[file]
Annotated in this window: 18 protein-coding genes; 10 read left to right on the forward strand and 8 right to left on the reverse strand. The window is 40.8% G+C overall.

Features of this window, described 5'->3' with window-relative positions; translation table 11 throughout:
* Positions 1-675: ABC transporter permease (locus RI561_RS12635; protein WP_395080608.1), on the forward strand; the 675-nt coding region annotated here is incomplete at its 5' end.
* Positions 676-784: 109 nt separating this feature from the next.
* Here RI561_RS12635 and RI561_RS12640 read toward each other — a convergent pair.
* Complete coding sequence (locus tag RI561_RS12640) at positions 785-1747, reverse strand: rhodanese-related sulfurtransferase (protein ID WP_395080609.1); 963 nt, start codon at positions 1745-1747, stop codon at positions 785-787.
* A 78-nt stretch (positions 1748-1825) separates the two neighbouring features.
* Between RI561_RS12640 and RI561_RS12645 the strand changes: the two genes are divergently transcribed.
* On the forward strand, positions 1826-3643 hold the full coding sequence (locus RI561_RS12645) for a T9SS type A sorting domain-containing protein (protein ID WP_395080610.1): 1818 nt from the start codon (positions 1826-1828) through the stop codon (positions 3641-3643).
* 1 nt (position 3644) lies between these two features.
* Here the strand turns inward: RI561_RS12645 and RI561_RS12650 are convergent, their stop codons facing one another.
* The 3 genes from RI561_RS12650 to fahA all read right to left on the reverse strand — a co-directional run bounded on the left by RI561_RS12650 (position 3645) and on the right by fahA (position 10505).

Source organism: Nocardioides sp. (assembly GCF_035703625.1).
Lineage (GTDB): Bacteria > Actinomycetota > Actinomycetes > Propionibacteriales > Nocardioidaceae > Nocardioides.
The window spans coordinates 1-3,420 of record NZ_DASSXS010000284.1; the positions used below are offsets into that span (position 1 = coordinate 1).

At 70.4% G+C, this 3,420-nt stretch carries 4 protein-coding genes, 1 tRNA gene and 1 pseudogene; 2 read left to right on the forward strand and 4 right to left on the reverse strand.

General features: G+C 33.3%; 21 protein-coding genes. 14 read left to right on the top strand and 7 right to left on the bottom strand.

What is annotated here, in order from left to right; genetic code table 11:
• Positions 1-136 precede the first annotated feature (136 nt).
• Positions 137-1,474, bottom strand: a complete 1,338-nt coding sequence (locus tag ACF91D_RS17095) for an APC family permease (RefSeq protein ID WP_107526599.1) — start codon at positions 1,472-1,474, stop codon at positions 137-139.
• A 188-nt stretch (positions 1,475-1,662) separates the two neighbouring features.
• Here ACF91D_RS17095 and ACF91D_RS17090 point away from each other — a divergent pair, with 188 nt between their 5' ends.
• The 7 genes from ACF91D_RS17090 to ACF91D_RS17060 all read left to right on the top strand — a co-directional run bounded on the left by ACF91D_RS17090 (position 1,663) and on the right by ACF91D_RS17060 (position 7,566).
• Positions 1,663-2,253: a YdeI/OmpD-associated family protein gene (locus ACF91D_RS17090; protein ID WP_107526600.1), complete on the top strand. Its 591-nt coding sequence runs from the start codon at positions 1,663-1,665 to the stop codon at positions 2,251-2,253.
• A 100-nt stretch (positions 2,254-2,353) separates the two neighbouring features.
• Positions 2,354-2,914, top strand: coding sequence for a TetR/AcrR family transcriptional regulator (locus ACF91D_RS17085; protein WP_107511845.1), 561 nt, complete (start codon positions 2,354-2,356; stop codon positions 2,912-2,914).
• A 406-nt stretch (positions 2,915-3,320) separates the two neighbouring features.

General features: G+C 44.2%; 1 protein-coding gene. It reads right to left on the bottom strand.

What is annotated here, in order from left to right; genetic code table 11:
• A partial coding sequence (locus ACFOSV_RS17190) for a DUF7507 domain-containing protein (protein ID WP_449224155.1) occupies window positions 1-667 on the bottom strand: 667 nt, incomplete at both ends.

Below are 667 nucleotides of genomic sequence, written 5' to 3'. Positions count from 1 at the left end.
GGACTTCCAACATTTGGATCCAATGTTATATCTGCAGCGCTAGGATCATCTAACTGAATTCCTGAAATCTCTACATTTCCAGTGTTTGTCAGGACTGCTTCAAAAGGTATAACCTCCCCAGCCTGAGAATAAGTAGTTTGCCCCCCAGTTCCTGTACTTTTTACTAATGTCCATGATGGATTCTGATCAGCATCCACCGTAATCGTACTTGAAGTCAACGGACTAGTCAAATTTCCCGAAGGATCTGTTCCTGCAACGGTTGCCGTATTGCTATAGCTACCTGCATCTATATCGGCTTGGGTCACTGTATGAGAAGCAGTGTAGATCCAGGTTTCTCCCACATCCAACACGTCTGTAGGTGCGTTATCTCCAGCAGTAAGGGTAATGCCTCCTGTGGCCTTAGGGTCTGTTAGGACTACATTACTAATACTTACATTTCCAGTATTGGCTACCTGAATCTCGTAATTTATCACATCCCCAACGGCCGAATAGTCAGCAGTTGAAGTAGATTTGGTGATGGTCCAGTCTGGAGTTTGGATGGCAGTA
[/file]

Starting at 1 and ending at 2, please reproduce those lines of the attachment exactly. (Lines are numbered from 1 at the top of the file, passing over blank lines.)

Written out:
Annotated in this window: 18 protein-coding genes; 10 read left to right on the forward strand and 8 right to left on the reverse strand. The window is 40.8% G+C overall.

Features of this window, described 5'->3' with window-relative positions; translation table 11 throughout: